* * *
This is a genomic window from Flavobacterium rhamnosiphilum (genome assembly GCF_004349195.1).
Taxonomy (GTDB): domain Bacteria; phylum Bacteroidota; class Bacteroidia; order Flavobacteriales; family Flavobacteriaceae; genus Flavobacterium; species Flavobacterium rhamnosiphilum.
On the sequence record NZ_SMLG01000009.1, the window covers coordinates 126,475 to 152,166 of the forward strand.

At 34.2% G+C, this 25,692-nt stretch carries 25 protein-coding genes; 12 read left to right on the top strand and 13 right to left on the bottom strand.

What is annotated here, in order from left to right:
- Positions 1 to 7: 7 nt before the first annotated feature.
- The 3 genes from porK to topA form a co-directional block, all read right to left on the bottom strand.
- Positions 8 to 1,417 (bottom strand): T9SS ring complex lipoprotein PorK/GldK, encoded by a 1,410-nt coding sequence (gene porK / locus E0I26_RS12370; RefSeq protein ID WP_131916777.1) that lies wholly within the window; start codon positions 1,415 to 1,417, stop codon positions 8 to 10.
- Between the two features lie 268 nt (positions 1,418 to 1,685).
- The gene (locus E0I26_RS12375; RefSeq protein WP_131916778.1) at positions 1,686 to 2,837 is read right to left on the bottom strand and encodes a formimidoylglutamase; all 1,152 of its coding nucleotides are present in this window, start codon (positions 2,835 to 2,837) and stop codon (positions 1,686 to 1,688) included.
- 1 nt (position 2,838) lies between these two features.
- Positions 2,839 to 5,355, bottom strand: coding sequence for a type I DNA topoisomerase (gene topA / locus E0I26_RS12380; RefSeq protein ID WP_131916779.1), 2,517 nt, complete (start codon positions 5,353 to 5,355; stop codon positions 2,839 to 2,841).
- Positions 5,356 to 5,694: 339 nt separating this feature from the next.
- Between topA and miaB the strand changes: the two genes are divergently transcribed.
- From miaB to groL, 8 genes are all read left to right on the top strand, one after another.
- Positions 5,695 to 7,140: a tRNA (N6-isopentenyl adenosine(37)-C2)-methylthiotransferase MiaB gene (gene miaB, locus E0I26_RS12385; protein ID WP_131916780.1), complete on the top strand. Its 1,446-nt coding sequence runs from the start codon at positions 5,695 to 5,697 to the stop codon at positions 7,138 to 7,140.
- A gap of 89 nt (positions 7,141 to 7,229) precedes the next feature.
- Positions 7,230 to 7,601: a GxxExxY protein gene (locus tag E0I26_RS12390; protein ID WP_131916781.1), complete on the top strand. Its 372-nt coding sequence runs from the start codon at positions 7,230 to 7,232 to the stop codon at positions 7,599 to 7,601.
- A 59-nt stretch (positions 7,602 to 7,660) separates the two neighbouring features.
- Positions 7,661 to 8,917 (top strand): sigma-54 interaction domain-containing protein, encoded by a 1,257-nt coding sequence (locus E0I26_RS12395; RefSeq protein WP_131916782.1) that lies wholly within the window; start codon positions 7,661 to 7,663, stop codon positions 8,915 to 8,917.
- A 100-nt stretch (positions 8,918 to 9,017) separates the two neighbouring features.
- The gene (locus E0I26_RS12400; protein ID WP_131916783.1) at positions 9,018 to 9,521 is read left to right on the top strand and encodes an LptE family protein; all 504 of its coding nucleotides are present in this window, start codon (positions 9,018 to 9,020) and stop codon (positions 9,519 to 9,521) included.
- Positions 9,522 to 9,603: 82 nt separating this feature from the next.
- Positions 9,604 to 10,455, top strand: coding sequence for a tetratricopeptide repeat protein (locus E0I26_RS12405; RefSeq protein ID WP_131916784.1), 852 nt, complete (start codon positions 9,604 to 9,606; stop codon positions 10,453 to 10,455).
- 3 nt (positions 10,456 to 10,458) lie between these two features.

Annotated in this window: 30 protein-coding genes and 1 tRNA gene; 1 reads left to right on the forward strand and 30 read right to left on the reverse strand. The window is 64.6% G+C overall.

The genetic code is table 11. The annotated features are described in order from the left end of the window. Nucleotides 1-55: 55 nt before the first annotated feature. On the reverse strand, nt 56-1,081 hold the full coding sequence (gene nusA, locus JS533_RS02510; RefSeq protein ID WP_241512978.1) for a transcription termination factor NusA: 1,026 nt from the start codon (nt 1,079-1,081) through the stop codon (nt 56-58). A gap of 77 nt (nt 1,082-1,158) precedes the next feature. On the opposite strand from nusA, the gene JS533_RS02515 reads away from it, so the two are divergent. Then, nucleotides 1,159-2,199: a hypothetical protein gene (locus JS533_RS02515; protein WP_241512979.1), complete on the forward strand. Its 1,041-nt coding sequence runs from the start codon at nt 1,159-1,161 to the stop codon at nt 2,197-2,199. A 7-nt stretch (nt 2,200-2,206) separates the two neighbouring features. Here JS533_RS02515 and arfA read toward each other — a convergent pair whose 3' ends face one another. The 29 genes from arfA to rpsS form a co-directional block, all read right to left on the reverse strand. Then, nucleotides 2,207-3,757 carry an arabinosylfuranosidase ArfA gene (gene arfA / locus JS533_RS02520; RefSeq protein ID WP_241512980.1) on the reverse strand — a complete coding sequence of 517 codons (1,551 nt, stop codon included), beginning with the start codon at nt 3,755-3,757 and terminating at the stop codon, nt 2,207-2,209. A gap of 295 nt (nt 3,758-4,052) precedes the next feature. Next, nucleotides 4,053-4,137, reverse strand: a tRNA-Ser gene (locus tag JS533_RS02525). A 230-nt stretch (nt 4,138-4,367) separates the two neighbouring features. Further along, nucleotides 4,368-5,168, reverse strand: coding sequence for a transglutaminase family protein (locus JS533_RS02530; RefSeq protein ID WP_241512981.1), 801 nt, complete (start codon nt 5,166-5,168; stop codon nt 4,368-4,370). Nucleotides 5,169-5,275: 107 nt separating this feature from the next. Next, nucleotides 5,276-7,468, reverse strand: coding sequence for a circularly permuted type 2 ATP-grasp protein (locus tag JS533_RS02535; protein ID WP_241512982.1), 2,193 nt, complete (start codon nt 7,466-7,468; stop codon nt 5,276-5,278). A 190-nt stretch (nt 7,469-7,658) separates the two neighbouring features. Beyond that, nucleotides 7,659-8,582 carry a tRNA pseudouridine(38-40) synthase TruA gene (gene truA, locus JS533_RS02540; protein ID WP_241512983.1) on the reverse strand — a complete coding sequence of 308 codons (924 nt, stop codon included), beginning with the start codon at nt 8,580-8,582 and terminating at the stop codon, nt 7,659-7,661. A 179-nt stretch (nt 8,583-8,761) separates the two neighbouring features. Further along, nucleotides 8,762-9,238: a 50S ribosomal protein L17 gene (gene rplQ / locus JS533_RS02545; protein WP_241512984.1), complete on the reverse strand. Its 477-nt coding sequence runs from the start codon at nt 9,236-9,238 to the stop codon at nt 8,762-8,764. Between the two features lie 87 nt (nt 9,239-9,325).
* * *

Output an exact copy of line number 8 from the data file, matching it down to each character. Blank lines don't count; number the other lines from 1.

- Positions 8 to 1,417 (bottom strand): T9SS ring complex lipoprotein PorK/GldK, encoded by a 1,410-nt coding sequence (gene porK / locus E0I26_RS12370; RefSeq protein ID WP_131916777.1) that lies wholly within the window; start codon positions 1,415 to 1,417, stop codon positions 8 to 10.